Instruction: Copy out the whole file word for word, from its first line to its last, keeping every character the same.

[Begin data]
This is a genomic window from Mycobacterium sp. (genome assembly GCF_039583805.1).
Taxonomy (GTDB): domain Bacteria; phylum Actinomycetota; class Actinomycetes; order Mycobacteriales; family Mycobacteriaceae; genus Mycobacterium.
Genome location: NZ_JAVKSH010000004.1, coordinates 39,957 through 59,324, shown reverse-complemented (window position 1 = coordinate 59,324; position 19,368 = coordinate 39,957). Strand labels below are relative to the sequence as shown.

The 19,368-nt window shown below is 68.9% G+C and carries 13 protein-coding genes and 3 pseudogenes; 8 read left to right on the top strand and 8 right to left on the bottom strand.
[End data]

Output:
This is a genomic window from Mycobacterium sp. (genome assembly GCF_039583805.1).
Taxonomy (GTDB): domain Bacteria; phylum Actinomycetota; class Actinomycetes; order Mycobacteriales; family Mycobacteriaceae; genus Mycobacterium.
Genome location: NZ_JAVKSH010000004.1, coordinates 39,957 through 59,324, shown reverse-complemented (window position 1 = coordinate 59,324; position 19,368 = coordinate 39,957). Strand labels below are relative to the sequence as shown.

The 19,368-nt window shown below is 68.9% G+C and carries 13 protein-coding genes and 3 pseudogenes; 8 read left to right on the top strand and 8 right to left on the bottom strand.